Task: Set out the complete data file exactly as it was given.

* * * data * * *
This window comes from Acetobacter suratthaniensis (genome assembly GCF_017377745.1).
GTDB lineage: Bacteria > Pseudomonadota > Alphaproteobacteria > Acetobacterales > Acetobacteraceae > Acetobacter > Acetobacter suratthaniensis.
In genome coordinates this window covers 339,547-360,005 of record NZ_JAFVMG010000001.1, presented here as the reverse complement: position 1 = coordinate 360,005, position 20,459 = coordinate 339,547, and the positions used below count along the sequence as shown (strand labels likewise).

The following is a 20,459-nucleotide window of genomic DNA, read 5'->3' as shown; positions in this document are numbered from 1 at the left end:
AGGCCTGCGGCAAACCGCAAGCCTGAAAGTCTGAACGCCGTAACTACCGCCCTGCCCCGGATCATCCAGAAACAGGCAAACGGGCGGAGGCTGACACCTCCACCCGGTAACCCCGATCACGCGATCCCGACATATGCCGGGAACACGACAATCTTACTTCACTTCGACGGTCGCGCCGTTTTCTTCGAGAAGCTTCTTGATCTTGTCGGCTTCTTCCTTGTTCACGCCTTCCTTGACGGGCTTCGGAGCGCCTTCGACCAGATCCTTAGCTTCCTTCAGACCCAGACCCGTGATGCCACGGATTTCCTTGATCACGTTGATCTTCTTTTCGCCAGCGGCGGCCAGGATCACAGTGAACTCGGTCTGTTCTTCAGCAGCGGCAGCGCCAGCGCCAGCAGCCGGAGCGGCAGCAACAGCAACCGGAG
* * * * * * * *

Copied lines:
This window comes from Acetobacter suratthaniensis (genome assembly GCF_017377745.1).
GTDB lineage: Bacteria > Pseudomonadota > Alphaproteobacteria > Acetobacterales > Acetobacteraceae > Acetobacter > Acetobacter suratthaniensis.
In genome coordinates this window covers 339,547-360,005 of record NZ_JAFVMG010000001.1, presented here as the reverse complement: position 1 = coordinate 360,005, position 20,459 = coordinate 339,547, and the positions used below count along the sequence as shown (strand labels likewise).

The following is a 20,459-nucleotide window of genomic DNA, read 5'->3' as shown; positions in this document are numbered from 1 at the left end:
AGGCCTGCGGCAAACCGCAAGCCTGAAAGTCTGAACGCCGTAACTACCGCCCTGCCCCGGATCATCCAGAAACAGGCAAACGGGCGGAGGCTGACACCTCCACCCGGTAACCCCGATCACGCGATCCCGACATATGCCGGGAACACGACAATCTTACTTCACTTCGACGGTCGCGCCGTTTTCTTCGAGAAGCTTCTTGATCTTGTCGGCTTCTTCCTTGTTCACGCCTTCCTTGACGGGCTTCGGAGCGCCTTCGACCAGATCCTTAGCTTCCTTCAGACCCAGACCCGTGATGCCACGGATTTCCTTGATCACGTTGATCTTCTTTTCGCCAGCGGCGGCCAGGATCACAGTGAACTCGGTCTGTTCTTCAGCAGCGGCAGCGCCAGCGCCAGCAGCCGGAGCGGCAGCAACAGCAACCGGAG